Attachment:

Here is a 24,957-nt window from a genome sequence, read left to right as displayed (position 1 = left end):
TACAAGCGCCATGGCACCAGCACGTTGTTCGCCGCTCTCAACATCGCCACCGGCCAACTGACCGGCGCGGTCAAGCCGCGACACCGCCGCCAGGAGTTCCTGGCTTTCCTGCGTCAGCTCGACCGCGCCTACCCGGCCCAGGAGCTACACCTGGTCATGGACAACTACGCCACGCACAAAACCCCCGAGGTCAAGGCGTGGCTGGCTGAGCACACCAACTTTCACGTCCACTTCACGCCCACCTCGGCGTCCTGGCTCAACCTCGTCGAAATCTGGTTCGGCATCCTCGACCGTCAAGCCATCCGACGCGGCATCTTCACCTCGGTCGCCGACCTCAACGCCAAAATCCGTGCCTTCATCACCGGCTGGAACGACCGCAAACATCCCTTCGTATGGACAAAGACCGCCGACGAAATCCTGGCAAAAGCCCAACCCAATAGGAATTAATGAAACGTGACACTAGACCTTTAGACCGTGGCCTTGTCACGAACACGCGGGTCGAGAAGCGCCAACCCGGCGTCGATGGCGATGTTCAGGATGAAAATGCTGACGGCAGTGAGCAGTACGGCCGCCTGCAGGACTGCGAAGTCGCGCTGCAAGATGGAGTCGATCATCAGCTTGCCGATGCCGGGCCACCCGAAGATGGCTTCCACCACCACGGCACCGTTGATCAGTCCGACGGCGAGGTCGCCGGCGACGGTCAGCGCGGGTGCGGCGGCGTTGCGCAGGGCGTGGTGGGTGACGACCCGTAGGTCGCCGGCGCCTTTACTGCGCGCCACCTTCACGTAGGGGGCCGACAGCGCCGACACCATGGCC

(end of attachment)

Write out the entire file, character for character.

Here is a 24,957-nt window from a genome sequence, read left to right as displayed (position 1 = left end):
TACAAGCGCCATGGCACCAGCACGTTGTTCGCCGCTCTCAACATCGCCACCGGCCAACTGACCGGCGCGGTCAAGCCGCGACACCGCCGCCAGGAGTTCCTGGCTTTCCTGCGTCAGCTCGACCGCGCCTACCCGGCCCAGGAGCTACACCTGGTCATGGACAACTACGCCACGCACAAAACCCCCGAGGTCAAGGCGTGGCTGGCTGAGCACACCAACTTTCACGTCCACTTCACGCCCACCTCGGCGTCCTGGCTCAACCTCGTCGAAATCTGGTTCGGCATCCTCGACCGTCAAGCCATCCGACGCGGCATCTTCACCTCGGTCGCCGACCTCAACGCCAAAATCCGTGCCTTCATCACCGGCTGGAACGACCGCAAACATCCCTTCGTATGGACAAAGACCGCCGACGAAATCCTGGCAAAAGCCCAACCCAATAGGAATTAATGAAACGTGACACTAGACCTTTAGACCGTGGCCTTGTCACGAACACGCGGGTCGAGAAGCGCCAACCCGGCGTCGATGGCGATGTTCAGGATGAAAATGCTGACGGCAGTGAGCAGTACGGCCGCCTGCAGGACTGCGAAGTCGCGCTGCAAGATGGAGTCGATCATCAGCTTGCCGATGCCGGGCCACCCGAAGATGGCTTCCACCACCACGGCACCGTTGATCAGTCCGACGGCGAGGTCGCCGGCGACGGTCAGCGCGGGTGCGGCGGCGTTGCGCAGGGCGTGGTGGGTGACGACCCGTAGGTCGCCGGCGCCTTTACTGCGCGCCACCTTCACGTAGGGGGCCGACAGCGCCGACACCATGGCC